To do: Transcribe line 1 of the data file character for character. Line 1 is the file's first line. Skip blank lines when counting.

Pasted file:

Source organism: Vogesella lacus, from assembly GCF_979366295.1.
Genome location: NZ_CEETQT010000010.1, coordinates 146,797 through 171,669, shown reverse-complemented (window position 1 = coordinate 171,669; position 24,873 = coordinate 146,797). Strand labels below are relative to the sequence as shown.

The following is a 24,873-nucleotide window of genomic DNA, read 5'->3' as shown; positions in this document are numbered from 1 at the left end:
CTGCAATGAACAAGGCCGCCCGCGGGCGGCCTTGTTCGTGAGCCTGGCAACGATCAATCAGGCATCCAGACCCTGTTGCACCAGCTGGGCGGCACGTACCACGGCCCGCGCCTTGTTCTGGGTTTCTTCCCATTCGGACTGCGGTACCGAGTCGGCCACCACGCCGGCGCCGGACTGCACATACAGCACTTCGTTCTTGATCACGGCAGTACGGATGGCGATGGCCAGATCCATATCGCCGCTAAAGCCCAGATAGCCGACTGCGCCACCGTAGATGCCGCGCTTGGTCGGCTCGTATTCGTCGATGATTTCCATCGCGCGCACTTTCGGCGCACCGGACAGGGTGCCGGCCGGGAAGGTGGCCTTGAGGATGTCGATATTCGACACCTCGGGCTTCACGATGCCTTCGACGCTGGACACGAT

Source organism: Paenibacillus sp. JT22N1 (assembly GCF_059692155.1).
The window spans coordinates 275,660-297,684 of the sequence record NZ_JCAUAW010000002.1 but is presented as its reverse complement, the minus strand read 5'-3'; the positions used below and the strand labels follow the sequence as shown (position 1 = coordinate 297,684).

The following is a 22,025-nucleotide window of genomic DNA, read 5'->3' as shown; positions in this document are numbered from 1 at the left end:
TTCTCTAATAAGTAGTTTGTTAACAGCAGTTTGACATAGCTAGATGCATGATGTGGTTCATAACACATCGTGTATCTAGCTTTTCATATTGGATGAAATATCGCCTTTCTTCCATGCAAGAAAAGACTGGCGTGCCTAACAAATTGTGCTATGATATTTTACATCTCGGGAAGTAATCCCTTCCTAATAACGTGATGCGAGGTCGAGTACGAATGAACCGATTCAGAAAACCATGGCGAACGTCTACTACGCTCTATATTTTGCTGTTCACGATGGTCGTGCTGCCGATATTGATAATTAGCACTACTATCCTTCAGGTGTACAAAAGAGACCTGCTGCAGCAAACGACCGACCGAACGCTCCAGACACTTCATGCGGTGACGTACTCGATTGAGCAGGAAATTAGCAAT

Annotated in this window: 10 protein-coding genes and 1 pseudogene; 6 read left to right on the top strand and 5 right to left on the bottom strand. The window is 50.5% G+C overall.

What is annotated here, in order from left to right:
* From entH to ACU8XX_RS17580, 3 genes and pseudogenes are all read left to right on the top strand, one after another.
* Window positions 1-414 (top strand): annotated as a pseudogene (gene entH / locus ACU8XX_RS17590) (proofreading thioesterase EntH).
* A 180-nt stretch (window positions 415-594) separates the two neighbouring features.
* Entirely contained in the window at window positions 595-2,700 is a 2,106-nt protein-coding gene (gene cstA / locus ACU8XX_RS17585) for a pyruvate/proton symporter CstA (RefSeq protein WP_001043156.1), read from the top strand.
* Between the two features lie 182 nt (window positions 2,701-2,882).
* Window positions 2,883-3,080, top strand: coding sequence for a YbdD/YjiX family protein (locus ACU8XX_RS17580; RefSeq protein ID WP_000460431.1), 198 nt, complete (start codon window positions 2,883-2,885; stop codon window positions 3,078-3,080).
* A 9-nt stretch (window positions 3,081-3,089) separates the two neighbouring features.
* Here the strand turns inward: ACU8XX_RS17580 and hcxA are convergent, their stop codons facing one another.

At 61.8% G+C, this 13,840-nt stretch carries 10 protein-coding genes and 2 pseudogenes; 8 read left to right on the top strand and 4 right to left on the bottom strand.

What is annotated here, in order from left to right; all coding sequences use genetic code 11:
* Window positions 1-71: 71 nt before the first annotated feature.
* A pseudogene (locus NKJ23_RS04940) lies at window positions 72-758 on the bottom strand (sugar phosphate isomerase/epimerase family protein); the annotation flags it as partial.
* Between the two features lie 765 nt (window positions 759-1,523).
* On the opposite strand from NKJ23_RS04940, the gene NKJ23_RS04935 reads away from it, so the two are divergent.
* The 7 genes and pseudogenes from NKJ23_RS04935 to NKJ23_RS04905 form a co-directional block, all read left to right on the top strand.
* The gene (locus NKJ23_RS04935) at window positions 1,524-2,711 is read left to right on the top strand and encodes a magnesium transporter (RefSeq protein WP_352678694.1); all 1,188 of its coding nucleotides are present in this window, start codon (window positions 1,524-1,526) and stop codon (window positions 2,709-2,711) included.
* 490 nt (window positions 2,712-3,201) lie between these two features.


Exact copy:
Source organism: Vogesella lacus, from assembly GCF_979366295.1.